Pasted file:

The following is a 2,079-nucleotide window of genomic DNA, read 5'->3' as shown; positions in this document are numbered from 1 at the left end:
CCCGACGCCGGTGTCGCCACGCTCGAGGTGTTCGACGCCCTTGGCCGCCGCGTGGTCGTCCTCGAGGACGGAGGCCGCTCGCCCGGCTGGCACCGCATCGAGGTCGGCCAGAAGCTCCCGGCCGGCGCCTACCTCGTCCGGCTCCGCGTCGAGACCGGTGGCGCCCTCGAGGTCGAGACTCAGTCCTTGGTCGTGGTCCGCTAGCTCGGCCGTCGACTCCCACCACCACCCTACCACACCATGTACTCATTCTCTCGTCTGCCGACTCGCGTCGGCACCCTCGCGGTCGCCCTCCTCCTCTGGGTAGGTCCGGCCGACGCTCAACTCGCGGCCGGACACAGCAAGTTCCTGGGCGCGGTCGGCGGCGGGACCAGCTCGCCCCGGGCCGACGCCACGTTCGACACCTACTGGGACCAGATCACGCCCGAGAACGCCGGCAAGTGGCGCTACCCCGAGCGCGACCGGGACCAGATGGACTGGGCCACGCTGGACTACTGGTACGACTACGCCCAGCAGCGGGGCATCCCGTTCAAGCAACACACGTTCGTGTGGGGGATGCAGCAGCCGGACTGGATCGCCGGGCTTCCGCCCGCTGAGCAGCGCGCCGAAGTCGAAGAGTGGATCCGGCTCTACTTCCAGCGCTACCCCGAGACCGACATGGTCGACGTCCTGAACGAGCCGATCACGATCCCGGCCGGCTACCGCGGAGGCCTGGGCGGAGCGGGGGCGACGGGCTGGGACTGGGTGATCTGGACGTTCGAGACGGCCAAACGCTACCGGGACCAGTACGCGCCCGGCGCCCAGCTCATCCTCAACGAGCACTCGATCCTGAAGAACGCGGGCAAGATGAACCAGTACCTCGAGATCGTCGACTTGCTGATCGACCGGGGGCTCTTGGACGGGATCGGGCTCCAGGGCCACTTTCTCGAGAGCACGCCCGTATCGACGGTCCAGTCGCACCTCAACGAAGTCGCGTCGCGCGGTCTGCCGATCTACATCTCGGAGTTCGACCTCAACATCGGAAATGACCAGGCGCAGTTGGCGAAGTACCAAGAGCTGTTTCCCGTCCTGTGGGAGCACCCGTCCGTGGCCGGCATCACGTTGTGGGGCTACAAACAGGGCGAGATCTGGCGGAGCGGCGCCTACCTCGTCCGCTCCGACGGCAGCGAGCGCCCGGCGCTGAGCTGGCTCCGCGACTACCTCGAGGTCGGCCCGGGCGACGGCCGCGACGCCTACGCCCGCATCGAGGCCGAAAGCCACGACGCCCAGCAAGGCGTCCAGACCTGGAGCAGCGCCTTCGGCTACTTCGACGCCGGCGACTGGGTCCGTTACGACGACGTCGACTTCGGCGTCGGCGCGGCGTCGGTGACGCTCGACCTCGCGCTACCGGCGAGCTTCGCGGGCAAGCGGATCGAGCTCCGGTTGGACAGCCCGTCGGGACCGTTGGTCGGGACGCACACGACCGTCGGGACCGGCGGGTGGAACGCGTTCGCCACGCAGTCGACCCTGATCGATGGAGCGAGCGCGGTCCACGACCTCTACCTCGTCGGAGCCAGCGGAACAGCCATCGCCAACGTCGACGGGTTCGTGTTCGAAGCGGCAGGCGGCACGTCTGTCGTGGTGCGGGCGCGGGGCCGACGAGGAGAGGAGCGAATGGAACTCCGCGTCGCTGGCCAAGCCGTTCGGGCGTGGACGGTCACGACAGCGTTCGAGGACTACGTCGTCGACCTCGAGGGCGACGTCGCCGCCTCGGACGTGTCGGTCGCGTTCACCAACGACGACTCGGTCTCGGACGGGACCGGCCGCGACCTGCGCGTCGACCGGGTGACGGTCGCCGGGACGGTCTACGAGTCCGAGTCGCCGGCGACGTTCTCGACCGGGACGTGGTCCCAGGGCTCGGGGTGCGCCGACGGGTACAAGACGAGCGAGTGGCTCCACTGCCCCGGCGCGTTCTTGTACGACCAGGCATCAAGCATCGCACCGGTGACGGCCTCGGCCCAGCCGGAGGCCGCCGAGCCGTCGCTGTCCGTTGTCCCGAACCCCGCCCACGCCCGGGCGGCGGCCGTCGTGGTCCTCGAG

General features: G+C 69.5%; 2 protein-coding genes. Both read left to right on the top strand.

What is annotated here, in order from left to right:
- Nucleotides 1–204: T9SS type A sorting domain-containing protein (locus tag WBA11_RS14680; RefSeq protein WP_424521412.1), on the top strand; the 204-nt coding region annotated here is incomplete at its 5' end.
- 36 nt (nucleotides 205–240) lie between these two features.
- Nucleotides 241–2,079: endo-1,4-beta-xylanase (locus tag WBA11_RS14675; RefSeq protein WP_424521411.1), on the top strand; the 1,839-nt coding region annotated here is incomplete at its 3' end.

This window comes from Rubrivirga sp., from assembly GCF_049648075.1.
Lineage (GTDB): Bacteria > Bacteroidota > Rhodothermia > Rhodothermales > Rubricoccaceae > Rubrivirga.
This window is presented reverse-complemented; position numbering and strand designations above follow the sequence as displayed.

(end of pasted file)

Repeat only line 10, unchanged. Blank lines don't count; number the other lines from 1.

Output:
This window is presented reverse-complemented; position numbering and strand designations above follow the sequence as displayed.